No One Can Replace You: Hearing & Respiratory Safety

No One Can Replace You: Hearing & Respiratory Safety

If you caught our previous post or have seen the MFBF Facebook page, you likely know its Agriculture Safety Awareness Program (ASAP) Week.  This week we’ve been talking to you about elements of safety that can easily be incorporated into the daily practices of your farm or ranch. Each day has a theme and you’ll find loads of great tips, information and resources to help you incorporate safety strategies and share them with others.   

While all that great information is on Facebook each day, we’re going to be recapping it here on the blog so you can easily and quickly refer to these tips whenever necessary.

Have you heard?! Yesterday was all about hearing safety over on Facebook.  Missed it?  It’s okay…just breathe.  We’ll recap some great safety tips and discuss ag related respiratory hazards.

Hearing Safety

Any noise over 80 decibels may cause hearing loss over sustained periods of time.  In agriculture  we're often surrounded by loud noise from machinery, power tools and livestock.  Yes, livestock; did you know pigs squealing are equivalent to 100 decibels?

Even if we don't think we're surrounded by too much noise, years and years of repeated exposure can result in hearing loss.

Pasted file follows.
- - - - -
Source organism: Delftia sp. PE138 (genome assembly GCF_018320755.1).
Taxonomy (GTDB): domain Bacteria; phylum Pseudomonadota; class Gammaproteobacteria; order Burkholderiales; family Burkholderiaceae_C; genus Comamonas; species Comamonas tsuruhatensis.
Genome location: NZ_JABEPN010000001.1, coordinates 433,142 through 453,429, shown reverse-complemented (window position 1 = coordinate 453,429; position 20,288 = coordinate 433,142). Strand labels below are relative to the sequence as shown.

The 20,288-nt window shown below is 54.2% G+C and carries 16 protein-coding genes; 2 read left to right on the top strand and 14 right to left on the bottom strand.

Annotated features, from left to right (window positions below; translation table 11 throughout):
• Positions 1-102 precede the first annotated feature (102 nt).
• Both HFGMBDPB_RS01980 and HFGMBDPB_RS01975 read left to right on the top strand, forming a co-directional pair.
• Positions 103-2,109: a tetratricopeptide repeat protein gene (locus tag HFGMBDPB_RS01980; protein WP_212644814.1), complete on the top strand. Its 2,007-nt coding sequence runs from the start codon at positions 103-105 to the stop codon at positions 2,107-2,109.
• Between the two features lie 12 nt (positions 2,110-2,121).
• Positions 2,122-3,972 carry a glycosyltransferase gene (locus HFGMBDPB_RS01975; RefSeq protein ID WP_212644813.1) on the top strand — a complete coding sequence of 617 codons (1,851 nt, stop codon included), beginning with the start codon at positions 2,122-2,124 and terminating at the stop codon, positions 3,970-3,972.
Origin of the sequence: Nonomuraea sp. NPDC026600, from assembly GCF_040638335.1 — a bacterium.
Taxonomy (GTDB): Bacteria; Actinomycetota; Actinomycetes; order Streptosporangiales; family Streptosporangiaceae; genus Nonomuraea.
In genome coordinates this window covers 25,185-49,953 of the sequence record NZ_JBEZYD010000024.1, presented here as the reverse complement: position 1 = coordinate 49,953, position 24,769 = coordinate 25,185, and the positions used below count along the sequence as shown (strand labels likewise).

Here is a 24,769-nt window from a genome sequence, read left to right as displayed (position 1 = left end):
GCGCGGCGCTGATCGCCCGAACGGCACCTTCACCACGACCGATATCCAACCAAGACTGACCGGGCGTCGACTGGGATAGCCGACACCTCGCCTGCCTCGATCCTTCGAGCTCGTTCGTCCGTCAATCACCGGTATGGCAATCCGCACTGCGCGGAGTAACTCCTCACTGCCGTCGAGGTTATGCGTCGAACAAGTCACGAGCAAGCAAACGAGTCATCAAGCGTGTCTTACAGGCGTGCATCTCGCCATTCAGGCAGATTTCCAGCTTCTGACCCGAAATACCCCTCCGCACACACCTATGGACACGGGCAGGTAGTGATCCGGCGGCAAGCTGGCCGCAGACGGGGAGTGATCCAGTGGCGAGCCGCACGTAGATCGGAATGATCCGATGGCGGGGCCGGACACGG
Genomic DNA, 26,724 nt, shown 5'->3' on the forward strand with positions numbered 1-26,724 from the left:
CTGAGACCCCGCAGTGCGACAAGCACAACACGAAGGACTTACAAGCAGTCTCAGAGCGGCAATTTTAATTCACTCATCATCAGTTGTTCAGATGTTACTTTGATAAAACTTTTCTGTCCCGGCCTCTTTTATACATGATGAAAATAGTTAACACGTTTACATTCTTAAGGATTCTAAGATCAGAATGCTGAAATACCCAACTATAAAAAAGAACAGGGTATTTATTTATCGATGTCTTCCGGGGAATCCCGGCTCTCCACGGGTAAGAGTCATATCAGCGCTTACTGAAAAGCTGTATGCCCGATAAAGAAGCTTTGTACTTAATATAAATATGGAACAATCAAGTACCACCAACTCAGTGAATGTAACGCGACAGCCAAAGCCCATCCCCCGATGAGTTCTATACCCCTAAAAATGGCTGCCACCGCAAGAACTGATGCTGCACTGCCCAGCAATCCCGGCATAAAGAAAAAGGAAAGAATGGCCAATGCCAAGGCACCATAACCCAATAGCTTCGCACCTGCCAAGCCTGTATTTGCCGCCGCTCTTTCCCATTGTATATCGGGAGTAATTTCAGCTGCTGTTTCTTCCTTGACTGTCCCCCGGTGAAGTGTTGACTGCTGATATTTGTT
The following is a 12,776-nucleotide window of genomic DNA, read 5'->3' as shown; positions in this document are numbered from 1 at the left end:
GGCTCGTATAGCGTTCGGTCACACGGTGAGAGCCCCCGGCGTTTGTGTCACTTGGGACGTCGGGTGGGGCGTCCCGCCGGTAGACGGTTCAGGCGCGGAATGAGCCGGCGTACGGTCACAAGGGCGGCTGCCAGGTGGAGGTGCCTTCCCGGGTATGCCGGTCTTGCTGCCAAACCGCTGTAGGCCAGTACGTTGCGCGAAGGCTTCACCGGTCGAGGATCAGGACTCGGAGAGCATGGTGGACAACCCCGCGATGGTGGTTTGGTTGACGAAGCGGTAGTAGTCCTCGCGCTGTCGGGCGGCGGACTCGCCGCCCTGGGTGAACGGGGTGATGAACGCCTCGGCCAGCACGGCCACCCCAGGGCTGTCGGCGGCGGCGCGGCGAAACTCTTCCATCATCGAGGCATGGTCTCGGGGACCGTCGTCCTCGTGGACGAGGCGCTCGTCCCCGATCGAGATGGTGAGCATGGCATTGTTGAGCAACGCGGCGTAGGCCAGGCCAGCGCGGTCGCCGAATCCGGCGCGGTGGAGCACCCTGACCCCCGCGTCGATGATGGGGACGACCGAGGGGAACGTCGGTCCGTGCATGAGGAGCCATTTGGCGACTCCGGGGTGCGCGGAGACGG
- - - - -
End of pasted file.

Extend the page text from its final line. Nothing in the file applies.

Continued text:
6 Common Causes of Ag Related Hearing Loss

Ear protection is easy to use and cheap to come by. These resources are a great place to start if you're trying to narrow down what type of hearing protection is right for you.

Respiratory Safety

One of the reasons we love our farm and ranch lifestyle so much is the fact that we’re outdoors filling our lungs with fresh air every day.  However, unseen respiratory hazards exist even when we’re enjoying the great outdoors.  We don’t often think about dust created by crops stored in bins or confinement situations as a risk to our health.  Take this short quiz to assess your knowledge of respiratory health hazards.

Choosing the Proper Equipment

According to Virginia Cooperative Extension, you should make a list of the following items to help decide which type of respiratory protection is right for the job.

  • Operations and work sites where there is any kind of contamination.
  • Types of jobs where a lack of oxygen is a problem.
  • Specific contaminants that correspond to the work site and its jobs.
  • Potential and actual harmfulness of the contaminants.
  • Form of the contaminant material: dust, mist, spray, gas, vapor, fume or some combination of these.
  • Concentrations of each contaminant.

Wearing a mask in certain situations is crucial to protecting your lungs.  It’s even more important to ensure you’re wearing the right mask.  Watch this video learn how to select the proper respiratory protection for your circumstances.

Check back tomorrow for more safety tips and information as we continue our celebration of ASAP Week!

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